The Shadow on Fallcrest
Come back and look at this section from time to time. As your character progresses through adventures and interacts with the world, you should add to your character’s background. It’s a process that’s much more achievable if you do it bit by bit.
You can build ties between your character and the town of Fallcrest using the information below as a guide. If you don’t like the ideas offered here, no problem — you’re free to make up your own connections for your character.
From the Player’s Strategy Guide:
Share your character concept and background elements with your fellow players and encourage them to do the same. Look for places where your stories might link together, and take advantage of those opportunities to build connections before the campaign even begins.
Your links might have been forged in the past. Perhaps two characters hail from the same village, or studied under the same mentor, or were orphaned by the same war. If such coincidences seem too strained, find another way to connect yourself to a person, a place, or an event significant to another character. Maybe your character knows another character’s home town because you used to make delivery runs there as part ofa merchant caravan. The paladin in the party knows your mentor because the paladin’s father served with him in the war … the same war that orphaned the wizard.
On the other hand, the connections you build might involve plans for the future. You know that one ofthe characters likes to play practical jokes, so you decide that your dwarfwill become the unwitting straight man for your friend’s tricks. Two dragonborn characters in the same party might share a desire to see the glory ofArkhosia reborn in the world.
These links don’t just provide common points of reference for small talk between your characters, they begin to build a framework upon which the DM can later place adventure hooks, significant nonplayer characters, and storylines. A person known to two or three characters provides a more compelling contact than one who’s a stranger to everyone but you. A goal shared by two characters is twice as likely to become Significant in the campaign setting.
You don’t have to decide that every character knows everyone else before the first adventure starts. Instead, craft an interesting link between your character and two others in the party. Each of those characters. in turn, builds a link between two others, and so on, until you have a web of connections that bring you all together.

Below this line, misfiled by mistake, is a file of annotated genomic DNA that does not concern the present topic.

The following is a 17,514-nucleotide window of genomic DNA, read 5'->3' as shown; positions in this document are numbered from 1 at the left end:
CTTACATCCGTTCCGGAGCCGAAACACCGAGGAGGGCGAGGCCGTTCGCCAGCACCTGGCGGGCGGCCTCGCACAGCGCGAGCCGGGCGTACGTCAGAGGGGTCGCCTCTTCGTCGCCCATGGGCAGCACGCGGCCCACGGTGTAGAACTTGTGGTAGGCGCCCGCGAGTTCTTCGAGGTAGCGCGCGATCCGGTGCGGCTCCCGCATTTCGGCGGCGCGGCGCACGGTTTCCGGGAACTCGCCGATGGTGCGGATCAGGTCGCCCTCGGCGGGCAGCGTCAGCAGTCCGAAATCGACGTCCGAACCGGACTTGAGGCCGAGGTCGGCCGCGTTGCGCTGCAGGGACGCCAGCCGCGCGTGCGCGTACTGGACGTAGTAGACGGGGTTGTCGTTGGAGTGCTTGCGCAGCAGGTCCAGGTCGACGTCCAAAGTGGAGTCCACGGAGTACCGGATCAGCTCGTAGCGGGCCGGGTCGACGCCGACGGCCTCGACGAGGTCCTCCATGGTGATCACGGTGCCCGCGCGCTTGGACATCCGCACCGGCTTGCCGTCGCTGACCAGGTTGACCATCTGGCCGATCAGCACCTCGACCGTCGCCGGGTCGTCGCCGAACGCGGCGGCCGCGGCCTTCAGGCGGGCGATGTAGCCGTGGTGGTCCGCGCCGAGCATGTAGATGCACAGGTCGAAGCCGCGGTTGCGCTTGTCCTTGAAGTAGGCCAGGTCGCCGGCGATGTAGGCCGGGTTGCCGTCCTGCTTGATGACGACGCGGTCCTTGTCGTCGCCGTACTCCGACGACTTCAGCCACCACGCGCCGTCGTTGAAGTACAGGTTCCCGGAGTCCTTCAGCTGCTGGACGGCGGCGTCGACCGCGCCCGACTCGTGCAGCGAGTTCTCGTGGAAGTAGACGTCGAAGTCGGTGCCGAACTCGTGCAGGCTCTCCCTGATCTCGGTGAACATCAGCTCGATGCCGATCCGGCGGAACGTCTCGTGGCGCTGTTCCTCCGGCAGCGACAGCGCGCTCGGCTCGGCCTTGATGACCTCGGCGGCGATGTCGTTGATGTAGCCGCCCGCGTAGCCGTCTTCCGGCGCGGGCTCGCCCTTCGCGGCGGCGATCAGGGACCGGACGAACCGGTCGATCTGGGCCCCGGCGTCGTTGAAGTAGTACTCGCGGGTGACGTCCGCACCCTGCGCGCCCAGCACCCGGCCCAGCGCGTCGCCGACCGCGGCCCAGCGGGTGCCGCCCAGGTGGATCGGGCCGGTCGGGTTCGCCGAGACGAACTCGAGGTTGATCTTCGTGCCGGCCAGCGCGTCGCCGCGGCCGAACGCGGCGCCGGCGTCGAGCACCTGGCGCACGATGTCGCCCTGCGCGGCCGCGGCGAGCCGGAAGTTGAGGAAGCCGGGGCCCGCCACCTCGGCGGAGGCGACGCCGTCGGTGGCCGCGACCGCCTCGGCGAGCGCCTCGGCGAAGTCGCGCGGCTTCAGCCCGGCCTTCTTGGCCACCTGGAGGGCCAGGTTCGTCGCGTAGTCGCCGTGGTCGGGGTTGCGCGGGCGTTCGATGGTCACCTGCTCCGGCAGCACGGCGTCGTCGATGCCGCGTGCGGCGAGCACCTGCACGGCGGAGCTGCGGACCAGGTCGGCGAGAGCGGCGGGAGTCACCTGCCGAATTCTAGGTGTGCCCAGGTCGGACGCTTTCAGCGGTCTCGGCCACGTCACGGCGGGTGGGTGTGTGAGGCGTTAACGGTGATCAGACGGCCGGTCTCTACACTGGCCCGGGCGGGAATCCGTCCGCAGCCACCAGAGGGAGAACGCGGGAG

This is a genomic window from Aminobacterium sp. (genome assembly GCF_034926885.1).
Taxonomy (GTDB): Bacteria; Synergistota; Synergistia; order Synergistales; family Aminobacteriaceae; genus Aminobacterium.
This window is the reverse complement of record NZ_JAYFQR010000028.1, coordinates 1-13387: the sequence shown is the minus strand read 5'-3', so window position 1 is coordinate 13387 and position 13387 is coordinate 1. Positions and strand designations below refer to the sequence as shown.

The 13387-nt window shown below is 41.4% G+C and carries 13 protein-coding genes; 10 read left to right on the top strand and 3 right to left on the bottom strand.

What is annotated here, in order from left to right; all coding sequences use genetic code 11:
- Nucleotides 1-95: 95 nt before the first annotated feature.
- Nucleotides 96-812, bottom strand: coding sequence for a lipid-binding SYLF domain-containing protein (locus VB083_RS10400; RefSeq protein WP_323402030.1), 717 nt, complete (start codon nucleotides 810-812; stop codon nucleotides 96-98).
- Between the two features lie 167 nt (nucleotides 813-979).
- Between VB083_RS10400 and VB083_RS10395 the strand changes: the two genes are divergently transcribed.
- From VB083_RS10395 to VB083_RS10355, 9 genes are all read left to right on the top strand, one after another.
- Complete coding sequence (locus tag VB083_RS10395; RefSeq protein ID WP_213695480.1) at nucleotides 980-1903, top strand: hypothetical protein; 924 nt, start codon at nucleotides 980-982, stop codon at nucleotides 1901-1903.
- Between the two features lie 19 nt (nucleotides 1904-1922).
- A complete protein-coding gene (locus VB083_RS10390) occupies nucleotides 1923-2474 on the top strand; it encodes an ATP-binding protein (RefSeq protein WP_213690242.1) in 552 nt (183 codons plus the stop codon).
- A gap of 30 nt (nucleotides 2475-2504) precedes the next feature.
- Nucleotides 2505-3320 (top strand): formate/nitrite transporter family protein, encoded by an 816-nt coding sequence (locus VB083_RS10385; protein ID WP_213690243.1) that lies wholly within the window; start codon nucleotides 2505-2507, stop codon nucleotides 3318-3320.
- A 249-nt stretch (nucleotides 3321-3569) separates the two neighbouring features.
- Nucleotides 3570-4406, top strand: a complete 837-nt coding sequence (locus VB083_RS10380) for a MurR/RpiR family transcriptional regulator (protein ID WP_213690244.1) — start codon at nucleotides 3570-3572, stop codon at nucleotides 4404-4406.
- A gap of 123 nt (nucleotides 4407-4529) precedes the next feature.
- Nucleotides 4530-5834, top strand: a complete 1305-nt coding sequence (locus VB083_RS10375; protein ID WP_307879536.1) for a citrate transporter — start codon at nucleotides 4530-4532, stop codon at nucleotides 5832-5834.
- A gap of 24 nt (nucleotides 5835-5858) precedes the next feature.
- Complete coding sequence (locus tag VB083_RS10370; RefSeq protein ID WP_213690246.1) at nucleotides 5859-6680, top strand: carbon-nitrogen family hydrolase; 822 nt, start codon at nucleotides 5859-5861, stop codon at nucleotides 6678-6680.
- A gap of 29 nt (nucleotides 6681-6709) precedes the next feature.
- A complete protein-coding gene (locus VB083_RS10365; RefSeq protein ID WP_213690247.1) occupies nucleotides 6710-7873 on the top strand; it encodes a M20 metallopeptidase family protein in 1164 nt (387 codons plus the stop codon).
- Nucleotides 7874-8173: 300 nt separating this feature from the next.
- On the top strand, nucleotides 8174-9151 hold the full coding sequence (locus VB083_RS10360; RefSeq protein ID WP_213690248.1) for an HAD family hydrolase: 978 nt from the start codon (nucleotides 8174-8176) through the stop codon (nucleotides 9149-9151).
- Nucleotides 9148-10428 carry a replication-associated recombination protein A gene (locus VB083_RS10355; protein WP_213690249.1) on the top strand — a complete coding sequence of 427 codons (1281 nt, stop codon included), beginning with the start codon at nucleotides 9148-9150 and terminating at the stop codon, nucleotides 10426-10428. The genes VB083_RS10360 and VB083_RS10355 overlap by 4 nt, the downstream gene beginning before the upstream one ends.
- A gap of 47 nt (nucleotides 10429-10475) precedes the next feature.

Feel free to also use the PHB pg23 and PHB2 pg178 to further flesh out your character. Of course any background is subject to alteration by the DM.
Dragonborn: No dragonborn are native to Fallcrest, but travelers occasionally pass through and take up work for a time, especially as bodyguards or caravan guards. The Halfmoon halflings, House Azaer, and the importer Naerumar have work available for a capable adventurer.
Dwarf: A fair number of dwarves live in Fallcrest, so a dwarf character could easily be a native of the city – perhaps a relative of Teldorthan Ironhews. If not, the nearest dwarven homeland is Hammerfast, a week’s travel distant. Merchants and crafters from Hammerfast travel to Fallcrest to trade or work, lodging in one of the local inns for a few weeks.
Eladrin: Eladrin are not often seen in Fallcrest. Some of the old manors in the Moon Hills and the nearby parts of the Vale were once the homes of well-off eladrin families; a player character eladrin might hold the title to an abandoned estate a mile or two out of town.
Elf: Elves are also scarce in Fallcrest, but a small number reside in and around the town. Ressilmae Starlight of the temple of Sehanine might be a relative or an old friend of an elf character. Elves from outside Fallcrest might belong to the Woodsinger clan from the Harken Forest.
Half-Elf: A small number of half-elves reside in Fallcrest or the vicinity. Most are well-off farmers or herders living in the Moon Hills near the town; the rest are expert artisans – jewelers, tailors, or woodworkers – in the town. A half-elf player character
can be the child or relative of a Fallcrest family.